Seated Reservations’ description as a "one act comedy play about life, death and coffee” doesn’t raise expectations sky-high, but I was very quickly converted by the fast-paced and witty dialogue and the easy comedic style with which it was delivered.

The quick and humorous script is delivered with a dry wit and insight that has the audience really laughing.

Set in a coffee shop, the story follows eight characters: a pair of heavies who seem to be biding their time, a young couple on a first date, the duo who run the place and a famous author who is shortly met by his wife. Interaction between the pairs is minimal; in fact, the script has a snapshot approach, visiting each in turn and adding a little more to their stories. The cafe owners become suspicious, the heavies philosophise, the young couple discover their complete incompatibility and the author and his wife are soon to be divorced. Amongst all the chaos that comes with supposition and speculation emerges a story with interesting features, where almost all of the characters finally interact. This is “life, death and coffee" indeed.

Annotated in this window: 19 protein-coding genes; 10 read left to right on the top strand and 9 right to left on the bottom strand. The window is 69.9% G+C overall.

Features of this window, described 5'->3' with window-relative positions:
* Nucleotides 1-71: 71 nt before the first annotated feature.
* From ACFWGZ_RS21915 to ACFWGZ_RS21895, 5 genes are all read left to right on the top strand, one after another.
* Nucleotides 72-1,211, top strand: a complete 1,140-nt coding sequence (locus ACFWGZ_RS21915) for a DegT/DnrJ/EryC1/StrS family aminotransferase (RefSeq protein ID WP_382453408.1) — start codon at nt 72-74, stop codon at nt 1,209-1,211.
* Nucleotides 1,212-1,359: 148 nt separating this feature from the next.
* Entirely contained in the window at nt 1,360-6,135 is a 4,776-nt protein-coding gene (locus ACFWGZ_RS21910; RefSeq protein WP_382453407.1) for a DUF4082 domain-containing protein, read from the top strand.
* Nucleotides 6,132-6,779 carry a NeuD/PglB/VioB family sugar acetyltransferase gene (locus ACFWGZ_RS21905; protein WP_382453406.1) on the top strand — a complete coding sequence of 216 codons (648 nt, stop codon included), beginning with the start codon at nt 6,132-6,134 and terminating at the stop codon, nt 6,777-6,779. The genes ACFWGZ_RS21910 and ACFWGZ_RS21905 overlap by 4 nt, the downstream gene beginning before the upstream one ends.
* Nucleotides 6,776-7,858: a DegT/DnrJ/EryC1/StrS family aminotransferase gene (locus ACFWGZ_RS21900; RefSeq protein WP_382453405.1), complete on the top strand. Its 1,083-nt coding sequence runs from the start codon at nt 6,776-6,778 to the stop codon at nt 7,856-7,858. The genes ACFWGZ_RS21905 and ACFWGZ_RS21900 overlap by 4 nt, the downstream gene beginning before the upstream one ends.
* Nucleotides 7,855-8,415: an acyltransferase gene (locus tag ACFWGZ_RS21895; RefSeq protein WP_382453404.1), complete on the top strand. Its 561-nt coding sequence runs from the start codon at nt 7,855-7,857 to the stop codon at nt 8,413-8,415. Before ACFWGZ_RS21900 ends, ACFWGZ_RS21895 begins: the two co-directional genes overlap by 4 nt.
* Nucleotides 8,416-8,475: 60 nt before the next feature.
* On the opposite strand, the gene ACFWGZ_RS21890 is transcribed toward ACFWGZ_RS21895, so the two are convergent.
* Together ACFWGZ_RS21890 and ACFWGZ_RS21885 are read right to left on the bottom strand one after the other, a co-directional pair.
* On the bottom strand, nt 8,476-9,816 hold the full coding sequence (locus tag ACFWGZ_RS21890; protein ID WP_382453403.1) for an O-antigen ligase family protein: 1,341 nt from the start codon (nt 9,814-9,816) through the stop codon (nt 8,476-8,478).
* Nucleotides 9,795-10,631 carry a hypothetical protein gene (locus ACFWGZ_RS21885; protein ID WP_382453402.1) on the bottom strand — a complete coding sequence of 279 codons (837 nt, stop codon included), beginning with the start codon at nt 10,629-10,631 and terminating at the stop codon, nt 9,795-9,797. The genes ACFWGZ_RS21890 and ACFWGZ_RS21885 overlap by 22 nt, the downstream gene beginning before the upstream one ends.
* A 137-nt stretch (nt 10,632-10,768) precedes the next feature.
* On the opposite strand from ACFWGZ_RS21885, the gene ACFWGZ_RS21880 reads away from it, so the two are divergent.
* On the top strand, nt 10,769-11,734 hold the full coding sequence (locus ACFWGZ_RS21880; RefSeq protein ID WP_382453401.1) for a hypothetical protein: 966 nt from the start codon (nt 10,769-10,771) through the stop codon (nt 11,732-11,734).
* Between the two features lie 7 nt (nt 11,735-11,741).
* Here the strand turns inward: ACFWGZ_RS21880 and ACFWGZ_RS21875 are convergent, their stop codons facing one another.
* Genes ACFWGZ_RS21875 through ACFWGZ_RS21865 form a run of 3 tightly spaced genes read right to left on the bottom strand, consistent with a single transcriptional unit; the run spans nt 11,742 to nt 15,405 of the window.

There are some standout performances: Jack Busby as Eric - a twitching, nervous and desperate young man taking a girl out after a misconstrued one-night stand - hits the perfect amount of hilarious and likeable. Martha Loader also does a great job as the arrogant Freddie and Tom Watts as waiter Kyle receives a lot of laughs.

Overall, the quick and humorous script is delivered with a dry wit and insight that has the audience really laughing. Yes, the story towards the end becomes a little silly and perhaps gives away a little more than it needs to - I feel the joy of this piece is in its subtleties - but I think you will forgive them. 

Reviews by Hannah Lucy Baker

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The Blurb

So the story goes that a statistician and a philosopher have both been asked to look in a fish tank and count how many goldfish there are. Seated Reservations is a one-act comedy about life, death and coffee.

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